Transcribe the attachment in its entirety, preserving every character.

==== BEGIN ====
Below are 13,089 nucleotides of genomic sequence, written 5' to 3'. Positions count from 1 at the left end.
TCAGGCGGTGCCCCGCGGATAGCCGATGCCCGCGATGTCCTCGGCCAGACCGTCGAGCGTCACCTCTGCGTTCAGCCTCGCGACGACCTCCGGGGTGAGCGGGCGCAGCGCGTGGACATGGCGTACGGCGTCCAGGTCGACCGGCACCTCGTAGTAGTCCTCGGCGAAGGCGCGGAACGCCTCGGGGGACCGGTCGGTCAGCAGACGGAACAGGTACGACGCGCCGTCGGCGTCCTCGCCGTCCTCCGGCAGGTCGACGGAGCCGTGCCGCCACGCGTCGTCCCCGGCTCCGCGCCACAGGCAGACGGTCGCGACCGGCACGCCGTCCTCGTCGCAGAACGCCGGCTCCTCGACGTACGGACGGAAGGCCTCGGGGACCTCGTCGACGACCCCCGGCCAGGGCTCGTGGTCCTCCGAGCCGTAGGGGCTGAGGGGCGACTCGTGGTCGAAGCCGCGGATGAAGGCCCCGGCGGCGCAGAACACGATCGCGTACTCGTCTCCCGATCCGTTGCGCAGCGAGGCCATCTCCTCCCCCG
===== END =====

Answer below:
Below are 13,089 nucleotides of genomic sequence, written 5' to 3'. Positions count from 1 at the left end.
TCAGGCGGTGCCCCGCGGATAGCCGATGCCCGCGATGTCCTCGGCCAGACCGTCGAGCGTCACCTCTGCGTTCAGCCTCGCGACGACCTCCGGGGTGAGCGGGCGCAGCGCGTGGACATGGCGTACGGCGTCCAGGTCGACCGGCACCTCGTAGTAGTCCTCGGCGAAGGCGCGGAACGCCTCGGGGGACCGGTCGGTCAGCAGACGGAACAGGTACGACGCGCCGTCGGCGTCCTCGCCGTCCTCCGGCAGGTCGACGGAGCCGTGCCGCCACGCGTCGTCCCCGGCTCCGCGCCACAGGCAGACGGTCGCGACCGGCACGCCGTCCTCGTCGCAGAACGCCGGCTCCTCGACGTACGGACGGAAGGCCTCGGGGACCTCGTCGACGACCCCCGGCCAGGGCTCGTGGTCCTCCGAGCCGTAGGGGCTGAGGGGCGACTCGTGGTCGAAGCCGCGGATGAAGGCCCCGGCGGCGCAGAACACGATCGCGTACTCGTCTCCCGATCCGTTGCGCAGCGAGGCCATCTCCTCCCCCG